Definition of liquor in English:

liquor

Line breaks: li¦quor
Pronunciation: /ˈlɪkə
 
/

noun

[mass noun]
  • 2A liquid produced or used in a process, in particular:
  • 2.1Liquid in which something has been steeped or cooked.
    More example sentences
    • These had been slightly glazed with concentrated poaching liquor and dusted with what tasted like ground-down, caramelised peach crisps.
    • A lot of popular spicy dishes require the ingredients to be marinated in a liquor for a few hours or overnight.
  • 2.2Liquid which drains from food during cooking.
    More example sentences
    • They are more similar to dried beans than either crowder or black-eyed peas, and make a clear liquor when cooked.
    • Imagine you are making jam and have gotten to the point where you pour the steaming liquor of fruit, sugar, and pectin into the jars.
    • Strain over a wide jug and retain the liquor, discarding the peppercorns.
  • 2.3The liquid from which a substance has been crystallized or extracted.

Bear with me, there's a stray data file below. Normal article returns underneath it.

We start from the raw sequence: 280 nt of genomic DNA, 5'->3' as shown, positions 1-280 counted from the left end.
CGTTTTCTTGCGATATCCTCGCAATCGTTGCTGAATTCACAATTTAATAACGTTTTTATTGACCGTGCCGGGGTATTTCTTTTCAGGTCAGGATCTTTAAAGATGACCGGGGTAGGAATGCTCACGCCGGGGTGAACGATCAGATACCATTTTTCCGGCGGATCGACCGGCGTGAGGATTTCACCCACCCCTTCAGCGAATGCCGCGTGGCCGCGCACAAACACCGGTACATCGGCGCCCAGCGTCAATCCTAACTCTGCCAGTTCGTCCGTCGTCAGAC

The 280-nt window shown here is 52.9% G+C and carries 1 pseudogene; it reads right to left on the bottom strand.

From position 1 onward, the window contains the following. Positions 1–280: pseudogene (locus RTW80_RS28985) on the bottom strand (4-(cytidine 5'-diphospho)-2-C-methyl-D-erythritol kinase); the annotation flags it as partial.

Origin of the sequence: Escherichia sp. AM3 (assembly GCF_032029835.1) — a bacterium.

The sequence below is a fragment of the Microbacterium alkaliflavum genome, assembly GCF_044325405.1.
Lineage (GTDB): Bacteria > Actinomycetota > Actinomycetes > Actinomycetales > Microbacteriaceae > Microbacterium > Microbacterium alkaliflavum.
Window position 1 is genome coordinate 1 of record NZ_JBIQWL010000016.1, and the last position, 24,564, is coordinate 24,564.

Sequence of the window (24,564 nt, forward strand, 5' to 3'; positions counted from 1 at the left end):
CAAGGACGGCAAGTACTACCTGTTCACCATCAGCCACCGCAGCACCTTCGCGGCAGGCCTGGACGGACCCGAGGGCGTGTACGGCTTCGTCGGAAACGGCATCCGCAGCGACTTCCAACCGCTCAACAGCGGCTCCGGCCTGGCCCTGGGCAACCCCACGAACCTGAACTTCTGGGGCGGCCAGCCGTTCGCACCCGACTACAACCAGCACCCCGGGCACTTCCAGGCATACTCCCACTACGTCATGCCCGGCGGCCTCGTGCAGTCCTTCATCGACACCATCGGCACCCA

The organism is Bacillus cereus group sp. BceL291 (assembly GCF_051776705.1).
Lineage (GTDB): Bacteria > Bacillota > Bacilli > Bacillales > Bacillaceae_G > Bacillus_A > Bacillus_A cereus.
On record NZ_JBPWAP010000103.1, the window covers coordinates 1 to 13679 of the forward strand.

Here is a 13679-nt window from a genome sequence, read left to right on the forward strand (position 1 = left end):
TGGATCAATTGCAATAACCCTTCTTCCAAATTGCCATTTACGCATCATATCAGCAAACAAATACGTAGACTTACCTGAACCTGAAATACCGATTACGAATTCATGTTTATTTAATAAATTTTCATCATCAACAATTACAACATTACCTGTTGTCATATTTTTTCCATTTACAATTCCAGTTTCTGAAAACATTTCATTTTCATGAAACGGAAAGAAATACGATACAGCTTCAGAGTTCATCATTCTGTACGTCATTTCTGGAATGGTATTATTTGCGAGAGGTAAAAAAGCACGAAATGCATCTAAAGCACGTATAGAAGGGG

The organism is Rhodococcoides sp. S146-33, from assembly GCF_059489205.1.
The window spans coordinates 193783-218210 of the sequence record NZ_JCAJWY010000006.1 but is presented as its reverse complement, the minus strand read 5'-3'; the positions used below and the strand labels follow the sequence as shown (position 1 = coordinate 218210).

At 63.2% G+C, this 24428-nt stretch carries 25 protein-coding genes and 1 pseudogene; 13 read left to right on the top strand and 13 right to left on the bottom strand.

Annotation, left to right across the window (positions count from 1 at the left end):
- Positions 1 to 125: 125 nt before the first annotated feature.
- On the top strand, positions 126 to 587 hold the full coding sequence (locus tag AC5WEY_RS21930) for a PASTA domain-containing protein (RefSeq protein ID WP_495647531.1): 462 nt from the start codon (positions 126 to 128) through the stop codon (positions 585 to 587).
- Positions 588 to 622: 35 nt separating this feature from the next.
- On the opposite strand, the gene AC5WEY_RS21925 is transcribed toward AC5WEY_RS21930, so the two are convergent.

More example sentences
    • The coolers often contained rods or branches to increase the surface area on which the liquor could crystallise.
    Synonyms
    stock, broth, bouillon, juice, gravy, liquid, infusion, extract, concentrate, decoction
  • 2.4Water used in brewing.

verb

[with object] Back to top  
  • 1Dress (leather) with grease or oil.
  • 2Steep (something, especially malt) in water.

Phrasal verbs

be/get liquored up

North American informal Be or get drunk: he got liquored up again on Friday
More example sentences
  • But we did make plans to go out a couple of weeks later and had a grand old time partying together, getting liquored up and doing karaoke.
  • My father wouldn't let me drive the Porsche but I knew if we all went in one car, once my parents were liquored up, they would give me their keys to drive them home.
  • Of the night before his first college game, age 17, he said, ‘We got liquored up because the beer was there and because we could.’

Origin

Middle English (denoting liquid or something to drink): from Old French lic(o)ur, from Latin liquor; related to liquare 'liquefy', liquere 'be fluid'.

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